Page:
In getting ready to put a smaller motor into our race car, we needed a way to get the turbo plenum into the fuel injectors. Two motors ago, we had a 1300cc Hayabusa, and had spent considerable time making the plenum fit those injectors. The motor we've run the last two years was a Suzuki GSXR 750, but as it turned out, the intake spacing was exactly the same as the Hayabusa, so we continued to use those injectors. And in case anyone thought that was too much injector for that approximately half sized engine, we eventually had so much boost that the injectors were over 90% duty-cycle. We wound up having to increase them significantly.
The motor we're working with now is a Honda 600 de-stroked to 500cc. But since everything else was already set up for the Hayabusa injectors, we thought it might be the best approach to keep using them. But this time, the cylinder spacing is much too close. What we would need to make it work would be an adapter plate that changed from the Suzuki Hayabusa spacing to the Honda spacing. And as long as we're adding a plate to the intake, we might as well make it big enough to put NOX nozzles in, (we aren't likely to do that, but better to design the option in now). The results would look like the cross section below.
Before going to all the expense and effort of making one in aluminium, I decided to machine a test piece using machining plastic called red board. That would let us test everything, and redesign any changes before actually cutting metal.
I decided to machine it in four steps. I programmed the outer profiles of the top side using D2NC, a 2.5 dimension G-code program, that gave me lots of control for for a few tricky cuts. Then the upper insides using Fusion 360 to get the smooth curves. Then I flipped it over, and machined the bottom, using the same two step process.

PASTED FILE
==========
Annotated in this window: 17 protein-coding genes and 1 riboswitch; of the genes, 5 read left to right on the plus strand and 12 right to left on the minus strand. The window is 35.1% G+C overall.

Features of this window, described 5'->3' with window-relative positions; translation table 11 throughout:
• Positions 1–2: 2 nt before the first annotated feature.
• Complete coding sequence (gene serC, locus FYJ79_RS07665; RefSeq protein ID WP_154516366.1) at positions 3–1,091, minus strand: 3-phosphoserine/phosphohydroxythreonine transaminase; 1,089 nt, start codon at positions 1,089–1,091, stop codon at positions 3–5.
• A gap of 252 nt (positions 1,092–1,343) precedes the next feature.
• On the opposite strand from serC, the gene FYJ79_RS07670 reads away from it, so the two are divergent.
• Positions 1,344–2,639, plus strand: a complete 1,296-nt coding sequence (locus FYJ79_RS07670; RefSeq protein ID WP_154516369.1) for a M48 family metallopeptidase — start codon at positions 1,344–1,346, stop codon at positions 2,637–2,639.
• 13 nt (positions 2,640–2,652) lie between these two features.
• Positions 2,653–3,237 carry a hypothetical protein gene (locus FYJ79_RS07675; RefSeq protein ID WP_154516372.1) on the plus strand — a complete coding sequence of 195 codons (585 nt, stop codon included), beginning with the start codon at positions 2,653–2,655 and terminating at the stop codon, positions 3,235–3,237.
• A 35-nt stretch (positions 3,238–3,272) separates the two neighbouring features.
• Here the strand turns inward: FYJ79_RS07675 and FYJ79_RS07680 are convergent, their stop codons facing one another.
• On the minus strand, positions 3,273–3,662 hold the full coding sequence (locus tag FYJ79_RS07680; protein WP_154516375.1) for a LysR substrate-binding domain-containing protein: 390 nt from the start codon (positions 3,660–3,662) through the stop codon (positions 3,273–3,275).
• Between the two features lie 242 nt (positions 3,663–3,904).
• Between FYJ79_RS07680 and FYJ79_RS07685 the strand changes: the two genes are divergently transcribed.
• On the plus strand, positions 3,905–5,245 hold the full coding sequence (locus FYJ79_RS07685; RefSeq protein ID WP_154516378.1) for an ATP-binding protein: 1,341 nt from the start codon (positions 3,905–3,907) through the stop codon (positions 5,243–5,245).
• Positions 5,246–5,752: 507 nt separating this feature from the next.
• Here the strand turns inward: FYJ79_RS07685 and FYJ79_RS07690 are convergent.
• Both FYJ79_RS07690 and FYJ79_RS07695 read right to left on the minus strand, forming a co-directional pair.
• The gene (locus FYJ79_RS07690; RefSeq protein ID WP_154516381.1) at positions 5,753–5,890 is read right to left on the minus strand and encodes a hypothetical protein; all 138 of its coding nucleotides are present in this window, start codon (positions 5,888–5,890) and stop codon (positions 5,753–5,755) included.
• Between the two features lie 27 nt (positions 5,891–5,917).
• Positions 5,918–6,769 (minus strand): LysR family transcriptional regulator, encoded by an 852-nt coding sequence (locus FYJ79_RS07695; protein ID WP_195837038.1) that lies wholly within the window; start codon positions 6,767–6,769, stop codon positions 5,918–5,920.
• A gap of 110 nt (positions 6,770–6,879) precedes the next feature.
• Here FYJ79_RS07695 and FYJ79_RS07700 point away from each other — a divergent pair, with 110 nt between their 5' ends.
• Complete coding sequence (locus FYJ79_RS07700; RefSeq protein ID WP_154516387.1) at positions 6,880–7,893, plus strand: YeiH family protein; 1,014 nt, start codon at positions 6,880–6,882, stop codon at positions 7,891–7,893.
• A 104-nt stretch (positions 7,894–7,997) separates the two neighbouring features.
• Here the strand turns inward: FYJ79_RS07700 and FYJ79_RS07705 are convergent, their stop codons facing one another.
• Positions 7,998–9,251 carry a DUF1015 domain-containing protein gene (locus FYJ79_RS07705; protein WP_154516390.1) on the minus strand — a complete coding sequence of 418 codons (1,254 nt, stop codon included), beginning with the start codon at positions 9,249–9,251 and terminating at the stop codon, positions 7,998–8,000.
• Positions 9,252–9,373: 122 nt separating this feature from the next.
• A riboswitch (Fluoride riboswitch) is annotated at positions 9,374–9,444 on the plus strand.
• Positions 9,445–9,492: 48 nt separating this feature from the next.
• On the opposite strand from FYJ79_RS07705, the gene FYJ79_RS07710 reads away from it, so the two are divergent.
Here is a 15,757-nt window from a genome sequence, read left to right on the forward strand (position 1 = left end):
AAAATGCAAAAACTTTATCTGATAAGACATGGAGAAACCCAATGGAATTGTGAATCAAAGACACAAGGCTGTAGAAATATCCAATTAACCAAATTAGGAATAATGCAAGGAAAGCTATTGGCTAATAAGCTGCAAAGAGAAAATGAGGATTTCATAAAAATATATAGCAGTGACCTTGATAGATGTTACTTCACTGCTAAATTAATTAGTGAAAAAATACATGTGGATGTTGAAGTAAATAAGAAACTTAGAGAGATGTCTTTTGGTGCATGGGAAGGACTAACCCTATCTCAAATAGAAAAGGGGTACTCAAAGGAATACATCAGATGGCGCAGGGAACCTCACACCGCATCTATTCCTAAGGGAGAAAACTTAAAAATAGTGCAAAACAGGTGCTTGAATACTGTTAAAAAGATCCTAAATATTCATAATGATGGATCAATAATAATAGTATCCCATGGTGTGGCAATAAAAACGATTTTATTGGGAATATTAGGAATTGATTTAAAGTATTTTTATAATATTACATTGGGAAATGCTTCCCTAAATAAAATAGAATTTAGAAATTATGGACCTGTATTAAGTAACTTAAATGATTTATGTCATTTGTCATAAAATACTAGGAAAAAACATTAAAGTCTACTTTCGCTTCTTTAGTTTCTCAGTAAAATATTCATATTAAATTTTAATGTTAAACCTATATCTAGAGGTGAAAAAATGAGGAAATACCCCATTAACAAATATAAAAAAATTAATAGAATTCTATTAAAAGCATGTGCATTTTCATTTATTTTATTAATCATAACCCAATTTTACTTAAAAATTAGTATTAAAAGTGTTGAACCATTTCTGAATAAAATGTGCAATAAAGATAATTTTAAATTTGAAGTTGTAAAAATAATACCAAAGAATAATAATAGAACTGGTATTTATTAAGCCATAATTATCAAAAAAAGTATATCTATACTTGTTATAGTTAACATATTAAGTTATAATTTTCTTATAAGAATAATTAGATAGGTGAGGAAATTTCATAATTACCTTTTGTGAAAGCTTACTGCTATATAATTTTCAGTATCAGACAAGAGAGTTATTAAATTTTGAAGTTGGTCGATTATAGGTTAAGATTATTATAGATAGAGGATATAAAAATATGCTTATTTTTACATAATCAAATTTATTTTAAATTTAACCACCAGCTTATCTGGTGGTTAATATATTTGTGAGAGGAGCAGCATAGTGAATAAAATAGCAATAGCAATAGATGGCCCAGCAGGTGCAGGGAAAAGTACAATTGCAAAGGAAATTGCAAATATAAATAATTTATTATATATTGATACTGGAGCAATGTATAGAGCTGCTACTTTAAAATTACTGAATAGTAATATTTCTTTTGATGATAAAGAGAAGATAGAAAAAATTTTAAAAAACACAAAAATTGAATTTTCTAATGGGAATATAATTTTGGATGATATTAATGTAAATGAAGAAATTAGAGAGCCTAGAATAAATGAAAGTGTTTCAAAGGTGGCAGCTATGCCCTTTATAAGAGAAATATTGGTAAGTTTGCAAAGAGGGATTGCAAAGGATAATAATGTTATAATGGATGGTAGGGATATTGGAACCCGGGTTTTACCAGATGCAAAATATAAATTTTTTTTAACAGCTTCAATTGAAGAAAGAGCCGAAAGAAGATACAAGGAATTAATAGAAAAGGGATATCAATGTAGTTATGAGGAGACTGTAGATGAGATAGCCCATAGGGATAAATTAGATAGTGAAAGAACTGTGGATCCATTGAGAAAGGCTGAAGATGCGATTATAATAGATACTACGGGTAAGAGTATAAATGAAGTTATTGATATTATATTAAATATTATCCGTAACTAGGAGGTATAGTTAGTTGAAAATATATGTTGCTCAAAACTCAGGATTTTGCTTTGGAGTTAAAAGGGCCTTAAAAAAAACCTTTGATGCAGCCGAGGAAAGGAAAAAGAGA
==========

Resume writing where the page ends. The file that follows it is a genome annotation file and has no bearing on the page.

I discovered a couple of problems. The red board is brittle, and I put some cosmetic nicks into it when chips broke off near the end of the cut. Next time I'll spiral in to leave everything supported. Also, I set the fusion 360 machining profile too big. It cut the insides pretty well, but spent way too much time working over the outer profile that was already complete. Also, I need to get the bit to run down a little lower into the holes next time. I had to file out the last couple of mm on a couple of holes.
That's the results. I like them, and I know how to make the next one even better. We'll need to make a specialty cutter to under cut the notches. We'll try fitting it to the motor next weekend.
This is the kind of thing we 3D print. Mockup and proof-of-concept prototypes, fitment tests, that sort of thing. Make it out of low-rank material before cutting or casting the Good Stuff.